Haven't posted in awhile. Been busy watching the videos from the ASW
A few years back I joined the National Weight Control Registry:http://www.nwcr.ws/
Every year I have to fill out a survey - which is actually kind of fun as I get to skew the data a bit
How many times a week do you eat beef, chicken, fish, cheese, eggs, etc.? Umm, that would be zero. How often do you eat fast food? Never. How many servings of vegetables do you eat a day? > 9. And so forth.
The results of the survey is available to researchers to parse endlessly. One study I read recently wrote about something I've discovered for myself recently. That I do better when I limit variety to a few simple low-calorie density meals. For example the following article in nature:http://www.nature.com/oby/journal/v13/n ... 5102a.html
Amount of Food Group Variety Consumed in the Diet and Long-Term Weight Loss Maintenance
Registry participants generally report consuming a low-energy diet, with women consuming approximately 5439 kJ/d (1300 kcal/d) and men consuming approximately 7113 kJ/d (1700 kcal/d). There are several strategies, including reducing portion size and energy density of the diet, which can be used to help reduce energy intake. This study also suggests that limiting dietary variety may be helpful for reducing energy intake over an extended time. Although limiting overall dietary variety may help registry participants sustain a low energy intake for long periods, it is important to observe the percentage of variety that is occurring in the different food groups to provide a sense of the types of foods that registry participants are most likely to include in their regular eating pattern. The food groups with the greatest amount of variety are the Low Fat (LF) food groups from the bottom of the Food Group Pyramid (FGP) e.g., LF bread, cereals, rice, and pasta; fruits; and LF vegetables, whereas foods that are less nutrient-dense and closer to the top of the FGP have less variety (fats, oils, and sweets; and High Fat (HF) foods from the five main food groups). Indeed, the largest difference in food group variety between registry members and recent weight losers was found in the food group from the top of the FGP, fats, oils, and sweets. Therefore, although overall dietary variety is low in registry participants, they are consuming more variety in nutrient-dense and LF-dense foods than in other food groups. With respect to levels of variety consumed in the different food groups, this style of eating is in accordance with current dietary recommendations.
And here's another example:
In another study, researchers analyzed more than 2,000 NWCR participants' variety of foods consumed within different food groups via a food-frequency questionnaire.The findings suggest that successful weight loss maintainers consume a diet with limited variety in all food groups. Therefore, restricting variety within all food groups may help with consuming a low-calorie diet and maintaining long-term weight loss.Dieting consistency and a low frequency of dieting also seem to enhance successful weight loss maintenance. Thus, persons who maintain a stable day-to-day diet and do not appreciably change their diet on weekends, holidays, or special occasions tend to experience less weight regain over the subsequent year and are 1.5 times more likely to maintain their weight loss.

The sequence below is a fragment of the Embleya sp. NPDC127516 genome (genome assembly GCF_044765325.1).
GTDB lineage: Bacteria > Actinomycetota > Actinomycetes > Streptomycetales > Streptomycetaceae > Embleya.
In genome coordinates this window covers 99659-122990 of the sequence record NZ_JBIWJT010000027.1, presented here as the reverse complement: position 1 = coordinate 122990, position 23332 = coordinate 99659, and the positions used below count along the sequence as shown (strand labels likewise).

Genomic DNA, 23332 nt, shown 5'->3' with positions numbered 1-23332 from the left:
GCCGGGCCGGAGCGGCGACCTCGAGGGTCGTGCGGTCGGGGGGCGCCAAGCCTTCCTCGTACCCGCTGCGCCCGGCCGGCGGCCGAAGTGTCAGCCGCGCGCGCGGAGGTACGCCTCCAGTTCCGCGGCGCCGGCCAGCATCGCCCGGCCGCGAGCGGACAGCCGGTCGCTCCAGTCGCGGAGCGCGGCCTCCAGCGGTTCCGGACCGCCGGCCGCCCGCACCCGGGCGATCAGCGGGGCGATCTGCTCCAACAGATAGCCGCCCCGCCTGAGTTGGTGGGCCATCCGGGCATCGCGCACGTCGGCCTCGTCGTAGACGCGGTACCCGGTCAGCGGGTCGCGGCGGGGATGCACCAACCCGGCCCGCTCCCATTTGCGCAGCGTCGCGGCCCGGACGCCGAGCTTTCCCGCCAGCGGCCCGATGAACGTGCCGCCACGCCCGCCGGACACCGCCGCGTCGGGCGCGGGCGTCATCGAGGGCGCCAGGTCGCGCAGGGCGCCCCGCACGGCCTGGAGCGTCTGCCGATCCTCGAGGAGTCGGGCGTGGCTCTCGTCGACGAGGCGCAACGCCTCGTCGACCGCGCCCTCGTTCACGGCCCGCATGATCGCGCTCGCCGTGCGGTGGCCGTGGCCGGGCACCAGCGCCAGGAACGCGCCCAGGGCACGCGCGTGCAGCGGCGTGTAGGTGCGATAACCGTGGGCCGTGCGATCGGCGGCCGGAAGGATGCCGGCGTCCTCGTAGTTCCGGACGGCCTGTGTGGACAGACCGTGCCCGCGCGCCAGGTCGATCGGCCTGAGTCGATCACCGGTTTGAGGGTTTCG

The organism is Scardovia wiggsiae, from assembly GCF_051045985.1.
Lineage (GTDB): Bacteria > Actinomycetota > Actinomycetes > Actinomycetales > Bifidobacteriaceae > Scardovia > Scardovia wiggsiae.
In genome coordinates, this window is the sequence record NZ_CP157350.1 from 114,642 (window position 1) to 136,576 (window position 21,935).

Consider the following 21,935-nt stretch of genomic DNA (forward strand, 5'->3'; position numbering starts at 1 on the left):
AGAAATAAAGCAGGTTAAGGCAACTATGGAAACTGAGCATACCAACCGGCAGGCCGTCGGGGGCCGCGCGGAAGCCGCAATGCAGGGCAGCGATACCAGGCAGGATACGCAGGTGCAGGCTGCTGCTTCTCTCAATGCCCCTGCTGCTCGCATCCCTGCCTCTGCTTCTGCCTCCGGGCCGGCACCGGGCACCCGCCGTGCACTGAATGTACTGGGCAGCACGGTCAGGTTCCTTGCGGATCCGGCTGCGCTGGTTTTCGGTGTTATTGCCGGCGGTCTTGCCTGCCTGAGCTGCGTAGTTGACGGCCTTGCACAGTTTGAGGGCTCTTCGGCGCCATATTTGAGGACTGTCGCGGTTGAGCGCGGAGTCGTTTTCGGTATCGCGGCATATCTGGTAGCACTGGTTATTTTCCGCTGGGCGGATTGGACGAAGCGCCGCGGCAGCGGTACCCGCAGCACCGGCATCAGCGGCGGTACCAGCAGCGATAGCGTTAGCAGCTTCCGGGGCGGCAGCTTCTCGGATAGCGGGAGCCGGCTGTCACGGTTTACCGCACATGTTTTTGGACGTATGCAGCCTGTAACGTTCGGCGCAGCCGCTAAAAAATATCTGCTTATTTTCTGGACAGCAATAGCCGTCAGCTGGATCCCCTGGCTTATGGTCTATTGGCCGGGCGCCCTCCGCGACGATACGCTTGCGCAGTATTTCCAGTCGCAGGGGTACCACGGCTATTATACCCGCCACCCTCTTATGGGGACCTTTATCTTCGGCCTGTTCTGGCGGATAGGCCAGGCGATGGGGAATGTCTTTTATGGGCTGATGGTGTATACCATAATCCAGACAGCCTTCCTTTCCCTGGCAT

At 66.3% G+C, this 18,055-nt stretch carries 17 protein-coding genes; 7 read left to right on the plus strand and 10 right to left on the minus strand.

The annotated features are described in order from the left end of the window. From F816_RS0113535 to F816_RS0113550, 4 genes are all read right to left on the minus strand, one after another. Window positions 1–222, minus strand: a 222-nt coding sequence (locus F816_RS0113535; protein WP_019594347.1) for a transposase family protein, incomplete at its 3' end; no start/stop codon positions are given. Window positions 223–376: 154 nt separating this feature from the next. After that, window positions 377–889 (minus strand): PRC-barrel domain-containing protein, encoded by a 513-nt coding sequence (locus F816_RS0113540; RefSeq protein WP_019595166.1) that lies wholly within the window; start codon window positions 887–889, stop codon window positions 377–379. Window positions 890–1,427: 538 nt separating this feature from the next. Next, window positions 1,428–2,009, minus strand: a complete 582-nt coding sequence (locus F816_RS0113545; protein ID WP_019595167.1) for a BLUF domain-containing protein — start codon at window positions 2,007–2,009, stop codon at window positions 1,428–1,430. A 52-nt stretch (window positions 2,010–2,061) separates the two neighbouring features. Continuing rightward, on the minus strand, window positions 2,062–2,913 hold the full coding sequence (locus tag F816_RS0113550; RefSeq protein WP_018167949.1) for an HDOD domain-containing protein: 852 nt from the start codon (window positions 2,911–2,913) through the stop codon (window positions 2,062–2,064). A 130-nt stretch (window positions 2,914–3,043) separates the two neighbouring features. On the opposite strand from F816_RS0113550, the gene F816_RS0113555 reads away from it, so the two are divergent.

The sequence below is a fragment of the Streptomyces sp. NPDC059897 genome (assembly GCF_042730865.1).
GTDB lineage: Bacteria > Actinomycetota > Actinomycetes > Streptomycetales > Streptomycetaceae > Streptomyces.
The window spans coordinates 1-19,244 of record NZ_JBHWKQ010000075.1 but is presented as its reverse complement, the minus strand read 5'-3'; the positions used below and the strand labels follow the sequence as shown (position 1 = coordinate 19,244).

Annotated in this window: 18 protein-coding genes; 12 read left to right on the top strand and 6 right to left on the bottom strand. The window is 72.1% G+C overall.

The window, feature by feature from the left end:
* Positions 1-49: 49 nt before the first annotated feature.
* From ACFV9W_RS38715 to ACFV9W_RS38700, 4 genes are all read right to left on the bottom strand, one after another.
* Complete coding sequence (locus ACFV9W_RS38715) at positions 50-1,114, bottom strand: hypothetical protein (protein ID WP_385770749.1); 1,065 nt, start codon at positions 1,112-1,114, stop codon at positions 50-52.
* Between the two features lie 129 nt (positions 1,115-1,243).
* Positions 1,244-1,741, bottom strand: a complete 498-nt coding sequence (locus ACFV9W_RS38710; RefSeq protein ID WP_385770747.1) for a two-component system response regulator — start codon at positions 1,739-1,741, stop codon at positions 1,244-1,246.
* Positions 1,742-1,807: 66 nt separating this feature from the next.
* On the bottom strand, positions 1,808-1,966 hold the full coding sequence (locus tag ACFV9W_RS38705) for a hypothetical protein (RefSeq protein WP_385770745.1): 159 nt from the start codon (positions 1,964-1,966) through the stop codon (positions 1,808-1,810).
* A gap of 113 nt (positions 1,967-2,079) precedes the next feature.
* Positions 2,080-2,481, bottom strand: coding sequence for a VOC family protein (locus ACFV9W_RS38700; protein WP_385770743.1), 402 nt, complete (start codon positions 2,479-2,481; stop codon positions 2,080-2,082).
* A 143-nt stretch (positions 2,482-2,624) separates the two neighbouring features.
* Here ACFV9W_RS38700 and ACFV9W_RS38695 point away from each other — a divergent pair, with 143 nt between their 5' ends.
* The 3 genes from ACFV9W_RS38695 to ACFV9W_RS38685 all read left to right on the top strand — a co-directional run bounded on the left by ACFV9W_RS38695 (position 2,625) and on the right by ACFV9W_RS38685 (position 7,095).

1. The majority of members report continuing to limit the types of foods eaten, as they did when they were losing weight. They mostly follow a low calorie and low fat intake.
2. Eating regular meals is reported to be a key to weight loss maintenance - and most participants indicate that they would eat breakfast daily.
3. In order to keep track of their weight regularly and notice small "slips" (and weight regain), most members weigh themselves at least once a week, sometimes up to once a day.
4. Most of those surveyed indicate being physically active for approximately one hour every day (or the equivalent of walking 4 miles/day).
5. Success in maintaining weight loss over the long term (one to two years) was achieved by NWCR participants who were most consistent with physical activity and planning of dietary intake (low calorie and low fat diet) throughout weekdays, weekends, and holidays.
6. The longer someone is able to maintain a weight loss (example: if they were able to preserve the weight loss for two to five years) the greater the chance of keeping the weight off.
7. The variety of foods eaten is limited in order to control the calorie intake of foods. The most variety of foods eaten by the NWCR participants surveyed was from nutrient-dense food groups such as grains, fruits and vegetables.
I think this type of information fits well with Dr. McDougall's 'Help for the Volume Eater' and Jeff's calorie-density lectures. I try to focus on getting a wide variety of 'green and yellow' vegetables while at the same time keeping my meals very simple and routine. Oatmeal and fruit, SNAP, salad, stir-fy, grain. But the variety of vegetables that go into those meals is huge:
Oatmeal, banana, blueberries, flax seeds, turnip greens, diced turnips, peas, corn, carrots, lima beans, green beans, brussel sprouts, sweet potatoes, tomatoes, apples, oranges, spinach, lettuce, red pepper, sprouts, cucumber, onion, garlic, garbonzo beans, black beans, broccoli, baby corn, red cabbage, bok choi, mushrooms, snap peas, brown rice, quinoa, sesame seeds, and so on.
Thank goodness I can get fresh and frozen vegetables on the cheap at Sam's Club and Aldi's.